By: Amanda Burke
Want to visit a Nature Conservancy preserve, but don’t know where to start? Our series of audio tours is designed to help guide your next trip! Learn about local geology, rare species, river hydrology, and native plants and animals at selected nature preserves in Maryland/DC, Virginia, Delaware, and West Virginia.
These recorded chronicles will take visitors on narrated journeys along trails in 13 different preserves. Explore wetlands at Cranesville Swamp and hike forests along Nassawango Creek. Hear how Sideling Hill Creek helps sustain the globally rare harperella and how a rare combination of natural forces carved the unique Potomac Gorge.
Nature.org spoke with Deborah Barber, land management director for Maryland/DC, about how these audio tours came about and what they offer.
Nature.org: What was the inspiration behind the audio tours?
Deborah Barber: I've worked with The Nature Conservancy for 20 years, and I really wanted to share the experience I’ve had learning from our wonderful naturalists. These experts have a real gift that allows them to transform a preserve into an educational destination for visitors.
Nature.org: How will they enhance a visitor’s experience?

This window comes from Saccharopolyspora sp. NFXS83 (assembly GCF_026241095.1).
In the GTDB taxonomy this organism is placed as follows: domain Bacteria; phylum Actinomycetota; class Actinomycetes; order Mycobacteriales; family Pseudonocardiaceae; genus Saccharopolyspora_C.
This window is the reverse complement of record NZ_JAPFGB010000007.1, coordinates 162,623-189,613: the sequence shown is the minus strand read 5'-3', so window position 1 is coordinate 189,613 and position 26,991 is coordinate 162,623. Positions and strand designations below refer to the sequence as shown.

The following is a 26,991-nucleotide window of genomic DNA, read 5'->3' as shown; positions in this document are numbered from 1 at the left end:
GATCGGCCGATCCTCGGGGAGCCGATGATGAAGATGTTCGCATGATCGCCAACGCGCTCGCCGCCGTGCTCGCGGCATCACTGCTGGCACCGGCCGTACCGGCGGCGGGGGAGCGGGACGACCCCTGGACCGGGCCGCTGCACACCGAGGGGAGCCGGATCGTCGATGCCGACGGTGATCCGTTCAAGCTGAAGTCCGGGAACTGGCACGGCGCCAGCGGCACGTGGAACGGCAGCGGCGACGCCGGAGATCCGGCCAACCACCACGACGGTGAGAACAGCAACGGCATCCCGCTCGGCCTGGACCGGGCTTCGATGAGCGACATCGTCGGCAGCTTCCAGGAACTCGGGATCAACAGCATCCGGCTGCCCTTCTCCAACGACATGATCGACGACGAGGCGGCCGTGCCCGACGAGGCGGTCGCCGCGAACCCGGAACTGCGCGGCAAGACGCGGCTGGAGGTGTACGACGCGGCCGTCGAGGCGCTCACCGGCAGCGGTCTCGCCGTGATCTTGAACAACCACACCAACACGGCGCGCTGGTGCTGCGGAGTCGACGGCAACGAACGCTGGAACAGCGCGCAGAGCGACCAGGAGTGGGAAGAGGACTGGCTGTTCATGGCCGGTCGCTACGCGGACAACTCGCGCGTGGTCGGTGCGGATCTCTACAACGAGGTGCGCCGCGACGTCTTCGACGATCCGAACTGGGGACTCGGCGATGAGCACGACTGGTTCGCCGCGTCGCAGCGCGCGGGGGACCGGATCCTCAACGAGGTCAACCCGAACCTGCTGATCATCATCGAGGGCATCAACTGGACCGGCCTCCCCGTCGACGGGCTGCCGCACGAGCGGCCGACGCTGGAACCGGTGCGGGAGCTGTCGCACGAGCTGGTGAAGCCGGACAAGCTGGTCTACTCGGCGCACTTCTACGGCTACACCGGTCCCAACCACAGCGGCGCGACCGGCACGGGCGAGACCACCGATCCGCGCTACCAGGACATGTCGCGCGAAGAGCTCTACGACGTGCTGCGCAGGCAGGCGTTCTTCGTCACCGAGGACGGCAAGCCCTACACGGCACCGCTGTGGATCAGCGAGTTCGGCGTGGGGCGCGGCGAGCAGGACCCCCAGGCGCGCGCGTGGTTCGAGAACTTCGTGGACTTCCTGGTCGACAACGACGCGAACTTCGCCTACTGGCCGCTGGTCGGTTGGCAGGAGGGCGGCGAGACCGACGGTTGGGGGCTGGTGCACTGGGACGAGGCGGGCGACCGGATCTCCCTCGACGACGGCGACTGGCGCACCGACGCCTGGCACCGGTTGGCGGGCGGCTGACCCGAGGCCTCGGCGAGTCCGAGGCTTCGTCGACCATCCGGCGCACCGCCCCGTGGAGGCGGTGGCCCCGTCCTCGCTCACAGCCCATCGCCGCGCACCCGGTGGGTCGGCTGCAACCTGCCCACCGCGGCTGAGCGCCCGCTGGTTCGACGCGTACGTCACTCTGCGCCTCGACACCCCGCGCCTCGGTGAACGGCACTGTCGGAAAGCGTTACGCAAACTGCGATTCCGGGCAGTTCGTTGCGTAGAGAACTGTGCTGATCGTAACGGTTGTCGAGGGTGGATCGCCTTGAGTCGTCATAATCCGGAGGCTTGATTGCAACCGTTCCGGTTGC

Deborah Barber: Because they provide an audio experience, they don’t distract you from the fantastic visuals that nature already gives us. Our tour guides reveal how certain plants and animals interact in nature and provide greater insight into each preserve’s environment.
Nature.org: What else should visitors know?
Deborah Barber: The audio tours are like having your own naturalist whisper in your ear. But remember to download the recordings and maps before you visit! Some of our secluded preserves are spectacular, but don't provide a signal for streaming downloads to your mobile device.
A lifelong geology and ornithology enthusiast, Amanda enjoys volunteering her time to help conserve local wildlife habitats and nature. Fond of desert landscapes, her favorite state park to date is Valley of Fire in Nevada's eastern Mojave Desert. A native of Missouri and North Carolina, Amanda has worked in public affairs for the U.S. Government in Washington, D.C. since 2006.